Their reaction when I handed them the completed book was priceless. Never before had I seen them so excited about their own work or so proud. It was exactly what I had been hoping for.
Testing the project again
A few years later I changed schools. The cohort at my new school was quite different. I was working with Year 3s this time and I decided to give the project another go. I’d learned from my mistakes (e.g. leave a margin so that it is easier to staple the book together) and felt a lot more confident as we broached the planning stage. I showed them the book that my previous students had made and the response was enthusiasm and excitement. They all wanted to be a part of this project. Again, this was the perfect project to end the year with and these students also chose a Christmas theme (see Figure 1 and 2). I had 100% buy-in and the end result was just as precious.
How can we apply this to other age groups?
In 2020 I had a Year 2 class. The ‘Choose your own adventure’ books sat for a while in the classroom library, untouched. I saw some of my capable readers losing engagement in their reading and decided it was time to introduce the joy of mystery and choice. I worked with them in a small group, showing them how the books worked and guided them through reading some of them. Once again, the modelling hooked them and they began to read these books independently. I then read some to the whole class, engaging everyone in making choices about the paths we should take as a group.
We began a unit on narrative writing. With this age group I was not prepared to task them with writing such a complex story, but that didn’t stop me from modelling it. I presented the students with the first page of a story I’d titled, ‘The Missing Whiteboard’. It included the children from the class, as well as me, their teacher, and it had two choices at the end of each page. The class voted, we ticked the box and then they had to wait a week for the next instalment (see Figure 3).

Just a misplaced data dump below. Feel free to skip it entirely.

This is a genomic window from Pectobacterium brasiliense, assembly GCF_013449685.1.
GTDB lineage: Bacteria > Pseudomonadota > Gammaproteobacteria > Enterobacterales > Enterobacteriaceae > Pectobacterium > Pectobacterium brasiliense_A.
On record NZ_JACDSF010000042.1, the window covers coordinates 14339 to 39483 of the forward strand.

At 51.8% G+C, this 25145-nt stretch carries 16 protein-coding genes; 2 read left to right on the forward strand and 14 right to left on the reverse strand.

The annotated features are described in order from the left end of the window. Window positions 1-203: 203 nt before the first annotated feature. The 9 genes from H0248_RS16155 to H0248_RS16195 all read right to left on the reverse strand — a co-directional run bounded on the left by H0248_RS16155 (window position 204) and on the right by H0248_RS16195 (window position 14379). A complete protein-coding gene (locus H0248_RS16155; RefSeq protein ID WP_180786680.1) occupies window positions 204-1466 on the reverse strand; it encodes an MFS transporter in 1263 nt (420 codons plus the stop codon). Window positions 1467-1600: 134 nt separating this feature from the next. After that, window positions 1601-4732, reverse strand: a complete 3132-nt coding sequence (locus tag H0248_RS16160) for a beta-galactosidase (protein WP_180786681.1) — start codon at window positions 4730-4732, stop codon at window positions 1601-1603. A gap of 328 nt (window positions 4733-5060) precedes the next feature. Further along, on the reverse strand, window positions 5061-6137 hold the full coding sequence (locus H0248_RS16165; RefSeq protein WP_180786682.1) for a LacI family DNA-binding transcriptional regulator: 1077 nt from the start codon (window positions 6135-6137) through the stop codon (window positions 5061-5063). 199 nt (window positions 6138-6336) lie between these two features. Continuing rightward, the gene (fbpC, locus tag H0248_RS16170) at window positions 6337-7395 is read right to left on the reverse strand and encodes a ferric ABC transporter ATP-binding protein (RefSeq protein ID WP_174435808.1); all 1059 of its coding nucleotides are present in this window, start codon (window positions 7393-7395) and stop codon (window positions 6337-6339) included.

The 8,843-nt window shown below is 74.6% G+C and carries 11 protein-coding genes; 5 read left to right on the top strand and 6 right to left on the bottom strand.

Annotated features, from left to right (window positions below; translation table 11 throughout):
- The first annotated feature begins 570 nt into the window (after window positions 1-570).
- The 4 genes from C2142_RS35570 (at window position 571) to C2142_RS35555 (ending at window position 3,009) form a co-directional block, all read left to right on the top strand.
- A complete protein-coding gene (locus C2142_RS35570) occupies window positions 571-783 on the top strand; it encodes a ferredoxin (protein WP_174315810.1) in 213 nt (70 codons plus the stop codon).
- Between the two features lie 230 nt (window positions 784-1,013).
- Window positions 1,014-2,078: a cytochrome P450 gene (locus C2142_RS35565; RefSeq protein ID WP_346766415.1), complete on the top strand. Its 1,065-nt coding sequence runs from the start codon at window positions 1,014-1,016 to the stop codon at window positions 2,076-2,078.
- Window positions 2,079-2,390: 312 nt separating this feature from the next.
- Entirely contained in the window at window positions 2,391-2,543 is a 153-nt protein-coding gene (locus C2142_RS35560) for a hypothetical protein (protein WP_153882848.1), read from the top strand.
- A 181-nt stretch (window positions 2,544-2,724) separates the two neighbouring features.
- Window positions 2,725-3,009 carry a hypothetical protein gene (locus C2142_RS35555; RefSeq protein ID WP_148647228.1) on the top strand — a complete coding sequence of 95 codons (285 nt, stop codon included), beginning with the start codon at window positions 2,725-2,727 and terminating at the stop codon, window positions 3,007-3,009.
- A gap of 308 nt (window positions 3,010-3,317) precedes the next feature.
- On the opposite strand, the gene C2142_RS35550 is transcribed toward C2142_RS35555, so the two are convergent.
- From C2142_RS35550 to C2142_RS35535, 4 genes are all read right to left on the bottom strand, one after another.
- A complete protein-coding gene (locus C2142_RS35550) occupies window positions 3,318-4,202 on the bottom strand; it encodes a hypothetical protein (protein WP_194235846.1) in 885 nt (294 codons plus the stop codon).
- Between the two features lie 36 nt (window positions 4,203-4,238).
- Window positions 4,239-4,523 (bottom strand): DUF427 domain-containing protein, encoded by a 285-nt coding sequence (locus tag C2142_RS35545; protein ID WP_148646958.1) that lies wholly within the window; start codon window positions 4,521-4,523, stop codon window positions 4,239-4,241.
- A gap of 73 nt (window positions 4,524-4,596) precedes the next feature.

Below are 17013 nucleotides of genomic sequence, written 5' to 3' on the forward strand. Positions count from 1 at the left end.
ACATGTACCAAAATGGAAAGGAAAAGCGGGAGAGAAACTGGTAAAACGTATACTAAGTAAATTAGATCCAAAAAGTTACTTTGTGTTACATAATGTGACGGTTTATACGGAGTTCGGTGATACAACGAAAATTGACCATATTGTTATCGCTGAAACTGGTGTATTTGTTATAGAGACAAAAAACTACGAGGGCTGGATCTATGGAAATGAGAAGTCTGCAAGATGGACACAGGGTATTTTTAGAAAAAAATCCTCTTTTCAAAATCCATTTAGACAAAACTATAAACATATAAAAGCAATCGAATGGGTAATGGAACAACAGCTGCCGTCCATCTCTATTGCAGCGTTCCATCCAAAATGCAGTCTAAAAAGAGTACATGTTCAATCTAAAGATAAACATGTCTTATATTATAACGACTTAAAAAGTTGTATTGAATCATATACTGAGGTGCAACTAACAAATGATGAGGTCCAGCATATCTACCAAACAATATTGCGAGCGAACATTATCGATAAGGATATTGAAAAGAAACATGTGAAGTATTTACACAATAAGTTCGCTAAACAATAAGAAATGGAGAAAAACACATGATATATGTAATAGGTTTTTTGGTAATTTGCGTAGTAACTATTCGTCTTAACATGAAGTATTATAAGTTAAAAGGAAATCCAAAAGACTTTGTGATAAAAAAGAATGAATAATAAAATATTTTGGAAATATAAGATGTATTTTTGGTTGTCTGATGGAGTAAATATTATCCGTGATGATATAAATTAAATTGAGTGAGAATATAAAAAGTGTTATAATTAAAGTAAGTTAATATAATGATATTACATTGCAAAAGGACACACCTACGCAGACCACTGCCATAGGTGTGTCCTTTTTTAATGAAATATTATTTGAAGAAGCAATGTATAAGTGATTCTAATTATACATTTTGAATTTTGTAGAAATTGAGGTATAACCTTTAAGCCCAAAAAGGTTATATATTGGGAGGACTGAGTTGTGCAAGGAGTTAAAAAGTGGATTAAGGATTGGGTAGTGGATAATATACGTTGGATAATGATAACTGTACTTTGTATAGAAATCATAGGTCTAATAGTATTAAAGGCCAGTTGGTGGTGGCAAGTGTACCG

Like many classes in 2020, our regular way of teaching and learning was challenged when we were all subjected to a range of Covid19 restrictions. The story was only midway through! We didn’t let that stop us though. During the seven week remote learning phase, I emailed the class a new instalment of the story each week. We would then meet together on WebEx and continue to vote on the path the story would take. It was a fabulous way to keep the students engaged while learning from home. I even had one student who decided to write her own ‘Choose your own adventure’ story. She asked her family to vote on the path that it would take and enjoyed hearing suggestions from the rest of the class about where she could take the story next.
Why is engagement in writing so important? Because it connects our children with the joy of reading. Writing creatively helps the student to become a critical reader and this is what we want for our students. It contributes to the expansion of their vocabulary, grammar and knowledge of structure.
‘Real writers are eager for collaboration.’ Mem Fox (Mem Fox, 2016)
Working collaboratively to represent each voice and create a collective, cohesive text is no easy feat but definitely one worth pursuing. Through the use of mentor texts and the gradual release of responsibility, students of many ages and abilities can experience success through a ‘Choose your Own Adventure’ writing project.
Year 2 Coordinator and teacher
Woodend Primary School
Fountas, I.C., & Pinnell, G.S. (2017). The Fountas & Pinnell literacy continuum. Melbourne: Pearson Australia
Fox, M. (2016). Should we teach writing well or badly?: The Donald Graves Memorial Speech. Australian Literacy Educators’ convention, July 2012. Retrieved from https://memfox.com/for-teachers/should-we-teach-writing-well-or-badly/
Laminack, L.L. (2007). Cracking open the author’s craft. New York: Scholastic
Leung, N. (February, 2020). 5 teacher tips for overcoming “I don’t know what to write about”. Retrieved from https://www.ozlitteacher.com.au/2020/02/02/teacher-tips-for-overcoming-i-dont-know-what-to-write-about/
Montgomery, R.A. (2005). ‘Choose your own adventure’ series. Retrieved from https://www.cyoa.com/
Are you interested in trying this in your class? Start small with these easy steps: